Federal and local leaders announced a $158 million Capital Investment Grant (CIG) for Valley Metro’s Northwest Light Rail Extension Phase II (NWE II). This highly competitive grant will complete the funding necessary for this project, with the final grant signing anticipated in early November.
The NWE II gives new communities greater access to major destinations along the existing light rail line. Those destinations include educational institutions, employment centers, entertainment amenities as well as the airport. The extension also will link the West Valley to high-capacity transit as a convenient and reliable travel option.
1.6-mile extension will connect the current end-of-line located at 19th Avenue and Dunlap to Metrocenter Mall at approximately 29th Avenue and Dunlap. The extension is unique: it will reach its destination via a bridge over the Interstate 17 highway and terminate at the region’s first elevated light rail station platform. The project also includes three transit stations, a multi-modal transit center, a parking garage and extensive public art.
USDOT’s announcement means a $158 million Capital Investment Grant (CIG) will be dedicated to the project. Total cost of the NWE II is $401 million and includes $213 million in local Transportation 2050 (T2050) monies; $30 million from regional transportation sales tax funds; and the $158 million federal grant in the pipeline.
“Years of work and advocacy have made this project possible. When it’s complete light rail will be a new connection to the Northwest Valley, opening it up to new economic opportunities—jobs, private and public investments, education, health care, social services and more,” said Rep. Greg Stanton. Stanton has been a fierce advocate for public transit since his time as mayor of Phoenix, leading the charge on T2050, one of the most ambitious transportation initiatives in the country—a bipartisan, voter-backed plan to extend Phoenix’s light rail system, expand bus service, and improve thousands of miles of roadways over the next 35 years. He has continued to fight for federal funds and increased resources for the CIG program as Vice Chair of the Highways and Transit Subcommittee.
Phoenix Mayor Kate Gallego said the project will now be able to meet its intended goal: to breathe new life into the neighborhoods around Metrocenter. “Projections tell us this new section of rail will serve 5,700 daily riders, and that the majority of riders will come from households without cars, opening up new options for good jobs and a good education,” said Mayor Gallego. “This will stand as a legacy project in Councilmember Ann O’Brien’s district, and for Councilmember Laura Pastor, who I recently appointed to represent Phoenix on the Valley Metro Rail Board of Directors.”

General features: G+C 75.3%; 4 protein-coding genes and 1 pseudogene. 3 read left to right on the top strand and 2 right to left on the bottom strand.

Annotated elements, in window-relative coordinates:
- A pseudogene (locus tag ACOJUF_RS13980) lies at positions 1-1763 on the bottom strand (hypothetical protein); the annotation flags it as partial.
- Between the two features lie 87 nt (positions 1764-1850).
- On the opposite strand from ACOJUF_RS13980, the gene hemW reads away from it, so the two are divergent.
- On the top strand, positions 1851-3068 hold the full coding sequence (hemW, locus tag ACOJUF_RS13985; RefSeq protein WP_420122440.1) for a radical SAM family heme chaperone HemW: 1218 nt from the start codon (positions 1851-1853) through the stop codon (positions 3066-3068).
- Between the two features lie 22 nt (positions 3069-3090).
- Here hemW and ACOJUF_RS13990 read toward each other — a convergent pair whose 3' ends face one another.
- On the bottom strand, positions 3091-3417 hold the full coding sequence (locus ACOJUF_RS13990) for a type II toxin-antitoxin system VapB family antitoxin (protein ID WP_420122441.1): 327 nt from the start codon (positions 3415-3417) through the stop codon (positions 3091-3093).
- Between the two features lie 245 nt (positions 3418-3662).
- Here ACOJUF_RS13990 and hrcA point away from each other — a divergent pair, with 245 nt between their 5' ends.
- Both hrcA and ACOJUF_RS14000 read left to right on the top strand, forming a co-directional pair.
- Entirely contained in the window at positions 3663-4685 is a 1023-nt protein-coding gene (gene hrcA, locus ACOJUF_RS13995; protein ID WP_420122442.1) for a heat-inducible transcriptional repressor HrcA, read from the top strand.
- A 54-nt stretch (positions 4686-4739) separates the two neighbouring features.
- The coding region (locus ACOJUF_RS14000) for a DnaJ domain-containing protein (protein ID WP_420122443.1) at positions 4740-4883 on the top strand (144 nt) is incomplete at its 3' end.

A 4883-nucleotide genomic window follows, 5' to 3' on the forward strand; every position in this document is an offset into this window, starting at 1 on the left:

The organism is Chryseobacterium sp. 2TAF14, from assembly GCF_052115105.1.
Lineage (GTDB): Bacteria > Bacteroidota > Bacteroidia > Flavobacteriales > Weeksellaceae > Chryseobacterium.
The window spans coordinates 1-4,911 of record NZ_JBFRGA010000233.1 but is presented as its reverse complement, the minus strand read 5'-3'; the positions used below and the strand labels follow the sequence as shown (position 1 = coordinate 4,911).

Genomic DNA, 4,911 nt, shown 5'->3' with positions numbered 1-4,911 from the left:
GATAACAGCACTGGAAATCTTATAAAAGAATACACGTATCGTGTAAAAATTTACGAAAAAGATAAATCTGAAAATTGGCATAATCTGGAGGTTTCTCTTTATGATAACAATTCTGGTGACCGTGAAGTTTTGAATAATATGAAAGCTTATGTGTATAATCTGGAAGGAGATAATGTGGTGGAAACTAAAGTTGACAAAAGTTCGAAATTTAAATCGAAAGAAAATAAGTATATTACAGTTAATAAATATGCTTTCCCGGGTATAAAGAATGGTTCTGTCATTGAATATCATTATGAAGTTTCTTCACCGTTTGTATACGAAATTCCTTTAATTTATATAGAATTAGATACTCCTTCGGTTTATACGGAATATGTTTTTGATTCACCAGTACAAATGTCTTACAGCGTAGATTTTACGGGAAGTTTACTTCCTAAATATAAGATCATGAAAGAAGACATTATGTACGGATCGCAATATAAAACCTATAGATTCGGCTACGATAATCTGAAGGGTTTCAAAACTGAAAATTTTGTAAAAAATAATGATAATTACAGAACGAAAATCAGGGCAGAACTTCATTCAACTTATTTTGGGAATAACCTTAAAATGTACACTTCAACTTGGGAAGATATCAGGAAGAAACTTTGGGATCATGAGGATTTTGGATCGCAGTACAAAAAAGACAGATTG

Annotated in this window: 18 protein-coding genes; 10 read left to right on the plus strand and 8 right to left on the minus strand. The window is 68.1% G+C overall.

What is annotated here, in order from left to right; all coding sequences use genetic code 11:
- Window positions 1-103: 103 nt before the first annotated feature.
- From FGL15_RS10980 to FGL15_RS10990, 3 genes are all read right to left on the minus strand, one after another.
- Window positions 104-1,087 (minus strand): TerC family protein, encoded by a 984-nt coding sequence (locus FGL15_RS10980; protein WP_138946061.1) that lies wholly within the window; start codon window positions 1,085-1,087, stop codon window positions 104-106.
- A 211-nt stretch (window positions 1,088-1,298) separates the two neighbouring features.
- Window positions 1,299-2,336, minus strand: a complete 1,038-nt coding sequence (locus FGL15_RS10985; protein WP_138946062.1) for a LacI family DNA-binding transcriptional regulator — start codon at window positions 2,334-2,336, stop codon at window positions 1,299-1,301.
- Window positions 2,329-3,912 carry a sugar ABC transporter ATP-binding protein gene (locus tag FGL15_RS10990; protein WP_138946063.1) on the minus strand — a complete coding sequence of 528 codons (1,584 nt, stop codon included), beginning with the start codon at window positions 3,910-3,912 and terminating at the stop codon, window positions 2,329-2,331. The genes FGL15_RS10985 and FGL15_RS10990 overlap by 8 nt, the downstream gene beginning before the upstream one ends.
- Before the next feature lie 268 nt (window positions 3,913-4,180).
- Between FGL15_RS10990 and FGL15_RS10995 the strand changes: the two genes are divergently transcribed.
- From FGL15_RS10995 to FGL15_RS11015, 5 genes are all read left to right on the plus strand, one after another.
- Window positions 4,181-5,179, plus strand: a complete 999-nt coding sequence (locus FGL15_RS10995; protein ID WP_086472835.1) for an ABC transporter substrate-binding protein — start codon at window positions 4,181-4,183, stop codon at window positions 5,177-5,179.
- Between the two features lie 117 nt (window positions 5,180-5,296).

Funding of the Northwest Light Rail Extension project will expand Arizonans’ access to reliable public transportation and connect them to more economic opportunities,” said Senator Mark Kelly, a member of the Senate Environment and Public Works Committee. “Upgrading and modernizing our transportation infrastructure remains one of my top priorities which is why I worked to secure key investments in the bipartisan infrastructure bill. I will continue working to ensure that Arizonans see more critical investments into our state’s infrastructure.”
“Today’s funding announcement represents a critical next step in the Northwest Light Rail Extension. Investing in Arizona’s public transit creates jobs, expands transportation options, and grows Arizona’s economy,” said Senator Kyrsten Sinema. “The bipartisan Infrastructure Investment and Jobs Act I negotiated with Senate Republicans and the White House includes historic investments in public transit projects like this, and I’ll continue supporting crucial infrastructure investments in our state and creating opportunities for all Arizonans.”
“As America’s fifth-largest city, Phoenix requires robust infrastructure that brings better jobs and opportunities for our residents,” said Rep. Ruben Gallego. “The Biden Administration recognizes these needed investments, and I’m excited by the announcement of full funding for the Northwest Light Rail extension. Whether going to work, out to a restaurant, or to shop, this redevelopment will connect our city in a new, innovative way.”
“Moving a million more people across the Valley in the next three to five years is our regional transportation challenge," said Valley Metro Rail Board Chair and Mesa Councilmember Francisco Heredia. “The Northwest Extension Phase II will be instrumental in increasing access, connecting neighborhoods, reducing future congestion and, ultimately, providing high-quality, affordable public transportation to generations. Thank you to our partners at DOT and FTA for sharing our vision, now and into the future."
Work on the Northwest Light Rail Extension Phase II is expected to be complete in 2024.
About Transportation 2050: In Aug. 2015, Phoenix voters approved T2050, a 35-year citywide transportation plan. T2050 is overseen by the Citizens Transportation Commission and includes improved frequency on local bus service, new light rail service and stations and major street improvement projects. Funding for T2050 comes from a 7/10ths of a cent city sales tax that started Jan. 1, 2016. Over the life of the plan, the funds are estimated to generate about $16.7 billion, or more than half of the plan's overall cost. There will be an additional $14.8 billion from federal and county funds, passenger fares and other sources.